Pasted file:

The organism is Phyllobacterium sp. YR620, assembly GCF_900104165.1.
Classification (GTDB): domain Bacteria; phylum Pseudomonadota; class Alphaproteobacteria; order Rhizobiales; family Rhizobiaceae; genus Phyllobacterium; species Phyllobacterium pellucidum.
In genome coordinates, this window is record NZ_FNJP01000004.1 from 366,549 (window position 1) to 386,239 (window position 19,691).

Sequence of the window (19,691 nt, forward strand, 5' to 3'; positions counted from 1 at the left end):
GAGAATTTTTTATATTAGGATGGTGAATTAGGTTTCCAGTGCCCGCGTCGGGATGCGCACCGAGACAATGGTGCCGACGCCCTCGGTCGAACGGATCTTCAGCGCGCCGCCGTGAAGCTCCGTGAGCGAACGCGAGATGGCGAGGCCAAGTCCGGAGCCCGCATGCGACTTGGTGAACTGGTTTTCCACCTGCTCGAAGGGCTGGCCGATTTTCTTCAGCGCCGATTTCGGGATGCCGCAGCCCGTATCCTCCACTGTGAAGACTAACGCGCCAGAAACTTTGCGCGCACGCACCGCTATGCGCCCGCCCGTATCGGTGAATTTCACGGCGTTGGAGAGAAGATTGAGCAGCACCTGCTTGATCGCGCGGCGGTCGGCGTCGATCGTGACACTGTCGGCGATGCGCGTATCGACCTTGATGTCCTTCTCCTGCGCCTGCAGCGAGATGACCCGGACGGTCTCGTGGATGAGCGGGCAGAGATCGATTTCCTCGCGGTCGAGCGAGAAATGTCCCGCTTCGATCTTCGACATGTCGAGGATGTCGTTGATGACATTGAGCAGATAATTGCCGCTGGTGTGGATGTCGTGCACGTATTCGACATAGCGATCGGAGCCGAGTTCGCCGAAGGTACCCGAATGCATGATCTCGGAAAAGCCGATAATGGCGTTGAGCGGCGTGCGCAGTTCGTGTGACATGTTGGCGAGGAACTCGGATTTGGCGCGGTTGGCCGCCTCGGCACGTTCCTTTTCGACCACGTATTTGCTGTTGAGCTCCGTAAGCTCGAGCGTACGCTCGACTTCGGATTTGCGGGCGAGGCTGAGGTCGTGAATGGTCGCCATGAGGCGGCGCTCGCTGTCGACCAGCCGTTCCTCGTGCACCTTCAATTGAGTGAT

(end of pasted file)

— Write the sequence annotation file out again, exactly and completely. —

The organism is Phyllobacterium sp. YR620, assembly GCF_900104165.1.
Classification (GTDB): domain Bacteria; phylum Pseudomonadota; class Alphaproteobacteria; order Rhizobiales; family Rhizobiaceae; genus Phyllobacterium; species Phyllobacterium pellucidum.
In genome coordinates, this window is record NZ_FNJP01000004.1 from 366,549 (window position 1) to 386,239 (window position 19,691).

Sequence of the window (19,691 nt, forward strand, 5' to 3'; positions counted from 1 at the left end):
GAGAATTTTTTATATTAGGATGGTGAATTAGGTTTCCAGTGCCCGCGTCGGGATGCGCACCGAGACAATGGTGCCGACGCCCTCGGTCGAACGGATCTTCAGCGCGCCGCCGTGAAGCTCCGTGAGCGAACGCGAGATGGCGAGGCCAAGTCCGGAGCCCGCATGCGACTTGGTGAACTGGTTTTCCACCTGCTCGAAGGGCTGGCCGATTTTCTTCAGCGCCGATTTCGGGATGCCGCAGCCCGTATCCTCCACTGTGAAGACTAACGCGCCAGAAACTTTGCGCGCACGCACCGCTATGCGCCCGCCCGTATCGGTGAATTTCACGGCGTTGGAGAGAAGATTGAGCAGCACCTGCTTGATCGCGCGGCGGTCGGCGTCGATCGTGACACTGTCGGCGATGCGCGTATCGACCTTGATGTCCTTCTCCTGCGCCTGCAGCGAGATGACCCGGACGGTCTCGTGGATGAGCGGGCAGAGATCGATTTCCTCGCGGTCGAGCGAGAAATGTCCCGCTTCGATCTTCGACATGTCGAGGATGTCGTTGATGACATTGAGCAGATAATTGCCGCTGGTGTGGATGTCGTGCACGTATTCGACATAGCGATCGGAGCCGAGTTCGCCGAAGGTACCCGAATGCATGATCTCGGAAAAGCCGATAATGGCGTTGAGCGGCGTGCGCAGTTCGTGTGACATGTTGGCGAGGAACTCGGATTTGGCGCGGTTGGCCGCCTCGGCACGTTCCTTTTCGACCACGTATTTGCTGTTGAGCTCCGTAAGCTCGAGCGTACGCTCGACTTCGGATTTGCGGGCGAGGCTGAGGTCGTGAATGGTCGCCATGAGGCGGCGCTCGCTGTCGACCAGCCGTTCCTCGTGCACCTTCAATTGAGTGAT